While the other variations were nicely rendered, little in their overall impression stirred me quite so much. I’m sure I will see their interpreters to better advantage during the spring season.

Vitor Luiz was an unaffected but distinctly princely Nutcracker, his mime of the battle crystalline in its clarity as his battements are waist high. His matter-of-factness diminishes the quality and precision of his dancing, but somehow a glint of his authority does peep through to let you know just how privileged one is to watch him dance.

Then there is Lorena, with her extraordinary back and special port de bras flowing from her sculpted shoulders. What a treat it is to see her expression in a variation, eyes a trifle down cast, head resting on a neck which appears free of strain; and in profile to see the line of head to pointed toe, the image of a romantic dancer, with the technical power capable of alternating between single and double pirouettes or fouettes.

Like Vanessa Zahorian and Davit Karapetyan, Luiz and Feijoo are partners; there definitely is something comfortable in their strenuous collaboration for our visual and emotional pleasure.

Stern Grove’s 76th Season and San Francisco Ballet’s Annual Appearance

1 Aug

July 28 remained stubbornly overcast, but not so cold that union regulations forbade San Francisco Ballet dancing. My friends shared with me a table graced by Teri McCollum and her friend Tab, an excellent view of the stage, and as the program began, anyone who could manage the space between the granite-lined path and bench legs. A couple of women even managed to sit on the Igloo at the end of the table.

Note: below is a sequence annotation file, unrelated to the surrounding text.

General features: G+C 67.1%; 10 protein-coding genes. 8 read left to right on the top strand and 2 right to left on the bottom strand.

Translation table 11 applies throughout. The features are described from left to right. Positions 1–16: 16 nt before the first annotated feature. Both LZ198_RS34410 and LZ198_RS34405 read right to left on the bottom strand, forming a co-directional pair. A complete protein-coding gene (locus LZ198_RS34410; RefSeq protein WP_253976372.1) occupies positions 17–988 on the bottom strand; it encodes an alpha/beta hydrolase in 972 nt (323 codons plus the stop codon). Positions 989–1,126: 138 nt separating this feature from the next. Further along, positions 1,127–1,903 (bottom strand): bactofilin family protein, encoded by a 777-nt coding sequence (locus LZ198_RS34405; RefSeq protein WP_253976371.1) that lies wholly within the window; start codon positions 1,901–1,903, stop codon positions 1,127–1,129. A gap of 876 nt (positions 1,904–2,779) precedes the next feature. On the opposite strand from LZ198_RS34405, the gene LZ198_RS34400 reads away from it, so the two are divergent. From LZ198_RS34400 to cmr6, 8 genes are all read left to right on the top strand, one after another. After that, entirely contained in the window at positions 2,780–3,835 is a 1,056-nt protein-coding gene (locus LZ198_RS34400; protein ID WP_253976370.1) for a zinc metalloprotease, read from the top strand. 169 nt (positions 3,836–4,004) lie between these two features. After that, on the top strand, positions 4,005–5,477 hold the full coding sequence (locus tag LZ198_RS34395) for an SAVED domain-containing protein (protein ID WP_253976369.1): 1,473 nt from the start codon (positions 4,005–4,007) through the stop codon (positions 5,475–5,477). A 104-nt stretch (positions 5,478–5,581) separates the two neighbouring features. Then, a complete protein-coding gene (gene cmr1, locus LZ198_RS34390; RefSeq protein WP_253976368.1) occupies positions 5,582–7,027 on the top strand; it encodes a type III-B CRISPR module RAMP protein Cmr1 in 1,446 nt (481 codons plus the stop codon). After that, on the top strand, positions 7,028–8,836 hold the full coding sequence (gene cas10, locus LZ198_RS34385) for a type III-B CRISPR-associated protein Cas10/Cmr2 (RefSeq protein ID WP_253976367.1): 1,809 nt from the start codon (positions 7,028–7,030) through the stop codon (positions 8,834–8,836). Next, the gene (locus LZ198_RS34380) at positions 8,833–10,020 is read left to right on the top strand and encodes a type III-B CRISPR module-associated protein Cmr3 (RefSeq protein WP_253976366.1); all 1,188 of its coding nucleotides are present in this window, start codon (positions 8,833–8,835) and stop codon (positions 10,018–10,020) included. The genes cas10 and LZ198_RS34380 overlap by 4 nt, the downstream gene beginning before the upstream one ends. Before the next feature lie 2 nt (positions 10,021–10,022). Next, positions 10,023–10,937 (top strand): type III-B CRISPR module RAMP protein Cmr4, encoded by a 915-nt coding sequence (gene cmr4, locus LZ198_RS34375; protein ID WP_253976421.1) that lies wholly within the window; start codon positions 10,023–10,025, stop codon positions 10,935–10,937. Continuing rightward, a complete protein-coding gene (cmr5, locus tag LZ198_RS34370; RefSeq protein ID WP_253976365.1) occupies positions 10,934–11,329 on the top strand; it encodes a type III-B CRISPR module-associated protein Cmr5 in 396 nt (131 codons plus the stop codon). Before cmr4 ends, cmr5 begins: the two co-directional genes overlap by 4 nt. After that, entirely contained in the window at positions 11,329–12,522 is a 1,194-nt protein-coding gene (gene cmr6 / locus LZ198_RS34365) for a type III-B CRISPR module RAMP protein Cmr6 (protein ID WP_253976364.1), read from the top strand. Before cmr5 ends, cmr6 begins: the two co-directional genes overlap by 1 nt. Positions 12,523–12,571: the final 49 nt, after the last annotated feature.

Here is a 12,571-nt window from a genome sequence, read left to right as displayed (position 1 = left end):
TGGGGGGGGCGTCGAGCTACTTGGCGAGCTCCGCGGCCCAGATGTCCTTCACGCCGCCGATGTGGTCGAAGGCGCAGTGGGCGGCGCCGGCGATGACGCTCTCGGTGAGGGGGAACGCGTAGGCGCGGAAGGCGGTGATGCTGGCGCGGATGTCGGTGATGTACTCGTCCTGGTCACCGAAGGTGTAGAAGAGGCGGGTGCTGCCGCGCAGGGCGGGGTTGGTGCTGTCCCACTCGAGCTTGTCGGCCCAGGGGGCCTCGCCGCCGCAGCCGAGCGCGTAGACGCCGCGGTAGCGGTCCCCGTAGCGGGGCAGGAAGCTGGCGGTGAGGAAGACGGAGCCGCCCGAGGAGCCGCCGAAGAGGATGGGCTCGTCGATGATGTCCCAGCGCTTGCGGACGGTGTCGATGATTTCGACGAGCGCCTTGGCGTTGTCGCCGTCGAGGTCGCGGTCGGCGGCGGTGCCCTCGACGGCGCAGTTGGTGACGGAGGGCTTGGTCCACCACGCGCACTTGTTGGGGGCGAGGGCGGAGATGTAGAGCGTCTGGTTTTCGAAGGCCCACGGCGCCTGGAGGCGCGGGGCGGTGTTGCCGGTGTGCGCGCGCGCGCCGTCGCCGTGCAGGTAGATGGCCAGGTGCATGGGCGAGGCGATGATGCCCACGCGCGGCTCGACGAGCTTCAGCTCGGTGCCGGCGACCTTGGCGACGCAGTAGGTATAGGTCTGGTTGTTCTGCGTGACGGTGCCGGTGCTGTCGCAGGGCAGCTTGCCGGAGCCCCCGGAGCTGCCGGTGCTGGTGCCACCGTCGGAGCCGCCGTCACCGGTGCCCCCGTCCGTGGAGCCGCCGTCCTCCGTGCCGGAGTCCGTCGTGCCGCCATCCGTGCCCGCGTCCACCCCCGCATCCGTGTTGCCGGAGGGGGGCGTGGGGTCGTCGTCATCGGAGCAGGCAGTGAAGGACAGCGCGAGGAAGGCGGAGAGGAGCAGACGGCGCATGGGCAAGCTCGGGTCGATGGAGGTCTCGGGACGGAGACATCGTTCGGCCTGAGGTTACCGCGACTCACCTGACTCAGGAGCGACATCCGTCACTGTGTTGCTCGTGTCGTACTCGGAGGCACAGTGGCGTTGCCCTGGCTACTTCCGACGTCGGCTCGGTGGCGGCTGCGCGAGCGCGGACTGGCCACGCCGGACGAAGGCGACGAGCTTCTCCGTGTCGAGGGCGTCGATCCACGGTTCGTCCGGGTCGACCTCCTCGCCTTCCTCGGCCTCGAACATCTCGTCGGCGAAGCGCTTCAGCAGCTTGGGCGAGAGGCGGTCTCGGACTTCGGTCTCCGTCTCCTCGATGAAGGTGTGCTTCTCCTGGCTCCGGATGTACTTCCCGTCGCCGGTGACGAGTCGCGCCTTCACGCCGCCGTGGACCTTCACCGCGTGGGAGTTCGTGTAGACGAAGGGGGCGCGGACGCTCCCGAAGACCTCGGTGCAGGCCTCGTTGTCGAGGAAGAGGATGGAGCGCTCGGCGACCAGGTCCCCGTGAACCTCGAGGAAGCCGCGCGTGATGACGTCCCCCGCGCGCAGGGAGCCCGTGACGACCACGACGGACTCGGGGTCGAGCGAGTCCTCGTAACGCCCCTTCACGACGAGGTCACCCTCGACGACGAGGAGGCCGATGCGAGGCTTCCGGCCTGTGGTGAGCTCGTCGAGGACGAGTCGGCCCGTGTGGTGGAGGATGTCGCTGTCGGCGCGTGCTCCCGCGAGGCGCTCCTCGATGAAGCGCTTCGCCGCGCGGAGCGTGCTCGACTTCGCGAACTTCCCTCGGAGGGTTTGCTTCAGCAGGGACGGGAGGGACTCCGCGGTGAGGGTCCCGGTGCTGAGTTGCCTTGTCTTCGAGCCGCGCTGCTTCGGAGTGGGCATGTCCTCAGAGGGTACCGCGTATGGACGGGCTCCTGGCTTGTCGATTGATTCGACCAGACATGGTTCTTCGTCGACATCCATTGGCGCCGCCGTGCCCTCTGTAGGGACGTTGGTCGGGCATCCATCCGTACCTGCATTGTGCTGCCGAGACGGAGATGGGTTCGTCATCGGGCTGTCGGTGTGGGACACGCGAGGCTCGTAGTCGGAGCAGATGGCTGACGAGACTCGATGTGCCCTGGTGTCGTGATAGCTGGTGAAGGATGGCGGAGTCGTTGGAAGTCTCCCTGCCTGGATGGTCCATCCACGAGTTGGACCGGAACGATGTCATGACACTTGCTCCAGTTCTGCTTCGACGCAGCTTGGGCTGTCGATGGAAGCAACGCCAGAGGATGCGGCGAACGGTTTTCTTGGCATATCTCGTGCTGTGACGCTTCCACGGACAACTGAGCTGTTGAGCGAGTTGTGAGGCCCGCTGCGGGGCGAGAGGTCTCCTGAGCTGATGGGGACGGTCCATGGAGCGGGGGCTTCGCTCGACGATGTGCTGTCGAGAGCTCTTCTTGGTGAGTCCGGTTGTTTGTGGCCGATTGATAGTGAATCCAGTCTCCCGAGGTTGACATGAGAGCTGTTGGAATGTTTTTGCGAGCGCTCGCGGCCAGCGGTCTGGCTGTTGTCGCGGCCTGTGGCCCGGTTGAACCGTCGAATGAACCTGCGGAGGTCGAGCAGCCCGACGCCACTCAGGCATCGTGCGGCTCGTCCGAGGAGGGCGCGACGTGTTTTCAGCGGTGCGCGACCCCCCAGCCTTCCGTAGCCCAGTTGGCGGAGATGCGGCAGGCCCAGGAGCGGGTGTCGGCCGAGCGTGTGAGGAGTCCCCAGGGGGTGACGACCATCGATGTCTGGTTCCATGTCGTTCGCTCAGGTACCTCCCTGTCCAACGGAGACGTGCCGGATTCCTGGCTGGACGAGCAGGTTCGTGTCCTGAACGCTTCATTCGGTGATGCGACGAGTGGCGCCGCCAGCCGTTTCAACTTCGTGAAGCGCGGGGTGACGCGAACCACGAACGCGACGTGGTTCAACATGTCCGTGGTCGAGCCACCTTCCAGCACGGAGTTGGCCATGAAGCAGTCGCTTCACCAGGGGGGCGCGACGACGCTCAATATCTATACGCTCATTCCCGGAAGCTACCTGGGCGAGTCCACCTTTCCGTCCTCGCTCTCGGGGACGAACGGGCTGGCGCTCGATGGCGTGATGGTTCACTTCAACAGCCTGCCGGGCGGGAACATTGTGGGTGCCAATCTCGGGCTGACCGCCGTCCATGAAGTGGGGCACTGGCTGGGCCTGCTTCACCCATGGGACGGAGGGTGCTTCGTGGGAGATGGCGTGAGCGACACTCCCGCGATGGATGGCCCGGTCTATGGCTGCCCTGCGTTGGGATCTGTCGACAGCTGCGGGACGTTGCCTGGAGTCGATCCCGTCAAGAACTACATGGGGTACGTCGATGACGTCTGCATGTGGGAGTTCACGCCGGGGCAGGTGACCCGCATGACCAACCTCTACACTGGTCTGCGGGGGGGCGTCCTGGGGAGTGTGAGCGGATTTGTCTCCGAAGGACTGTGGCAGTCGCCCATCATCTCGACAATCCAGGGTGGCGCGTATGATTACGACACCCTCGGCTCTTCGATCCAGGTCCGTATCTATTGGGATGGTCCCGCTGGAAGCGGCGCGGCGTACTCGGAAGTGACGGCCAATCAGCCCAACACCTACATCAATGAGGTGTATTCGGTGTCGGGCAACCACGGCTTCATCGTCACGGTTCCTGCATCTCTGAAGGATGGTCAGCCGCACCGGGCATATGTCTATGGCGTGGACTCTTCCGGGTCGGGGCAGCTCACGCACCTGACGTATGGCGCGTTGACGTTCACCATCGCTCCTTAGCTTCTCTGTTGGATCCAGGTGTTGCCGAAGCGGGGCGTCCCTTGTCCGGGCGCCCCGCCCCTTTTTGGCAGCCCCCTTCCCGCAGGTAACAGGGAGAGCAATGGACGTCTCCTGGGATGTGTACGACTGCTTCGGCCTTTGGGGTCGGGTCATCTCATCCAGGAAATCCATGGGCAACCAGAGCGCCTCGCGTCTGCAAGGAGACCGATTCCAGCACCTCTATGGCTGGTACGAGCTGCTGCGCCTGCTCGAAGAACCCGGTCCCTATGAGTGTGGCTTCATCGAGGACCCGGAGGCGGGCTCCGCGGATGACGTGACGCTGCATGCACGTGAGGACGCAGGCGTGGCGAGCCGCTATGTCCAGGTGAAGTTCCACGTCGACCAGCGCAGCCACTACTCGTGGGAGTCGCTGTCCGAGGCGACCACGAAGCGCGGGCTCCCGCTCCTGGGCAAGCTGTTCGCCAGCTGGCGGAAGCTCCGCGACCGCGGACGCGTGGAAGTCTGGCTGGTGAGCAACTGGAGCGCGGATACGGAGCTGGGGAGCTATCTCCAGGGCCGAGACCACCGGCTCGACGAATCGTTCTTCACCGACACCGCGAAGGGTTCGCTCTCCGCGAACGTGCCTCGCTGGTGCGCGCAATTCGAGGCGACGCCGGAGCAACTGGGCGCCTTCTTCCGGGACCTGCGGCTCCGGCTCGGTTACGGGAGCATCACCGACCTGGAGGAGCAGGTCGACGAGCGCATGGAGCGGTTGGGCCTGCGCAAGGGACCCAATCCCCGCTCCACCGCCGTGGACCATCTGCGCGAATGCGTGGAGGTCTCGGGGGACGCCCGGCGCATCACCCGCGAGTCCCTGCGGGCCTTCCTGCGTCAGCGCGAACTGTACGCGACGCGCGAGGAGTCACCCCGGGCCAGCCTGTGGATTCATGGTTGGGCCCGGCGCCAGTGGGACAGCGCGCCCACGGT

What was seen was deliberately selected for an audience as intent on food and company as on the stage, designed to enjoy without heavy emotional engagement, but skillful, very much so. This year’s roster comprised, “From Foreign Lands,” Alexi Ratmansky with Moritz Moszkowski music of the same name, the cultures being Russian. Italian, German, Spanish and Polish; Stone and Steel, Myles Thatcher’s ballet for the School’s May concert to music of Michael Nyman and Yann Tiersen. Then a pas de deux for Yuan Yuan Tan and Damian Smith by Edward Liang to Thomas Albinoni, titled Distant Cries preceded the finale Suite en Blanc, Serge Lifar’s 1943 display for the Paris Opera Ballet to the music of Edouard Lalo.